The regional security status quo is worrisome, and drivers of tension and conflict between Pakistan on the one hand and Afghanistan and India on the other are deep-rooted and complex to resolve. Can an external impetus such as CPEC be one of the possible remedies?
Undoubtedly, CPEC will, in some capacity, power and boost the Pakistani economy, but its impact will depend on the distribution of spoils and accompanying smart economic policies. This lies in the hands of Islamabad, rather than Beijing. Hard infrastructure without corresponding investment in institutional and human capital and a realistic economic development strategy will have limited value -- and thus CPEC's success is still very much up in the air.
India's anxieties about the increased Chinese military presence in South Asia are not far fetched. China's emerging naval base in Djibouti, aimed at securing transit in the Gulf of Aden, is one such example. As China becomes a more active global security actor, it is conceivable that it will initiate some form of security arrangement to protect its investments and transit in Pakistan. Yet, this could possibly be left to Pakistan to manage, as is the case currently. CPEC might not necessarily lead to what India dreads -- a full-fledged Chinese naval base in Pakistan's Gwadar port.
Nevertheless, Indian anxieties will only be reduced by gaining some level of connectivity with CPEC. And, in the interests of commercial viability, CPEC should connect with the Indian market. The Pakistani market, in its current state, is too limited to enable the country to become the major extra-regional trade hub that Beijing and Islamabad foresee.
Indian involvement in the corridor would also shorten Pakistan's land routes to the markets of Southeast Asia, as well as those in Central Asian that could be reached via Afghan territory. Given that Afghanistan's security situation severely limits connectivity, the latter is still a long way off.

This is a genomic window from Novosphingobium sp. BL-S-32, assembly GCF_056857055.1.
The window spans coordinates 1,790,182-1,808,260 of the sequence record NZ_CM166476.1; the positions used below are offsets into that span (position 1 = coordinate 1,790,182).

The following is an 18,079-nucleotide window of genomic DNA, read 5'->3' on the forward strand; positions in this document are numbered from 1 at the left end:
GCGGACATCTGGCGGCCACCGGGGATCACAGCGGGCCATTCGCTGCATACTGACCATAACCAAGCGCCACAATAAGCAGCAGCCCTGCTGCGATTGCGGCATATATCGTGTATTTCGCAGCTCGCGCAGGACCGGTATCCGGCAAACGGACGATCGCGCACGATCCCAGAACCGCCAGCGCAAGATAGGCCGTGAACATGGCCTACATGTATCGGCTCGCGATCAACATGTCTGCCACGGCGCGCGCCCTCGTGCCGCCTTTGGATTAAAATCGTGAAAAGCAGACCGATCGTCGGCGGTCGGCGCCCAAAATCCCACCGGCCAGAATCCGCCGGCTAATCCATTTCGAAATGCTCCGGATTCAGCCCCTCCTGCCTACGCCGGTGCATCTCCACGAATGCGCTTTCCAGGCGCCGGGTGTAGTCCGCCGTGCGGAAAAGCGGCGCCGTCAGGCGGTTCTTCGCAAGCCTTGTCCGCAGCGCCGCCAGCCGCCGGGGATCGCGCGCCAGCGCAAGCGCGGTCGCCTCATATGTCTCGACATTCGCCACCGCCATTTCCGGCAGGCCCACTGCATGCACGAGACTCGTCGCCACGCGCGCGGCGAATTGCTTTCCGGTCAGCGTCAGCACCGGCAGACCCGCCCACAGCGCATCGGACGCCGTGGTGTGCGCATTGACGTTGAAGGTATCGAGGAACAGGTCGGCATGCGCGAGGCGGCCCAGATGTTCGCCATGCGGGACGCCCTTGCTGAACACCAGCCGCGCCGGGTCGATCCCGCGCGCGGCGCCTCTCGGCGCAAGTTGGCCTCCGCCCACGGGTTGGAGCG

Economically speaking, both India and Afghanistan also stand to gain from connecting with CPEC. If successful it will raise the standard of living in Pakistan, increase demand for regional goods and services, and facilitate greater exchange and transit between China and Pakistan on the one hand and Afghanistan and India on the other. Perhaps more importantly, this could lead to increased levels of societal, commercial and political trust.
Thus, CPEC could act as a catalyst and contribute to a gradual erosion of regional disputes and animosity. Otherwise, this dynamic will continue while Pakistan gains economic muscle and China makes regional inroads. If India wants to avoid this scenario it will need to consider making concessions, participate in the Belt and Road Initiative and connect with CPEC in some capacity. Things are often changed more effectively from the inside.
Concurrently, in the interests of regional stability and economic benefits, China and Pakistan need to find creative and constructive ways to connect India and Afghanistan with CPEC. It is not so much a matter of infrastructural connectivity as of political connectivity. Increased dialogue is a great way to start.
While Pakistan and China have made overtures to India to join CPEC, frequent and higher-level working groups will be needed to reduce tensions. Ideally, Beijing would initiate this process, permitting India and Afghanistan to voice concerns and interests, and stipulating how China and Pakistan intend to maximize the project's regional benefits, minimizing Indian (and Afghan) anxieties in the process.
If this is achieved, even to a limited degree, CPEC will have started to function as a unique regional binder.
Richard Ghiasy is a researcher at the Stockholm International Peace Research Institute's China and Global Security Program.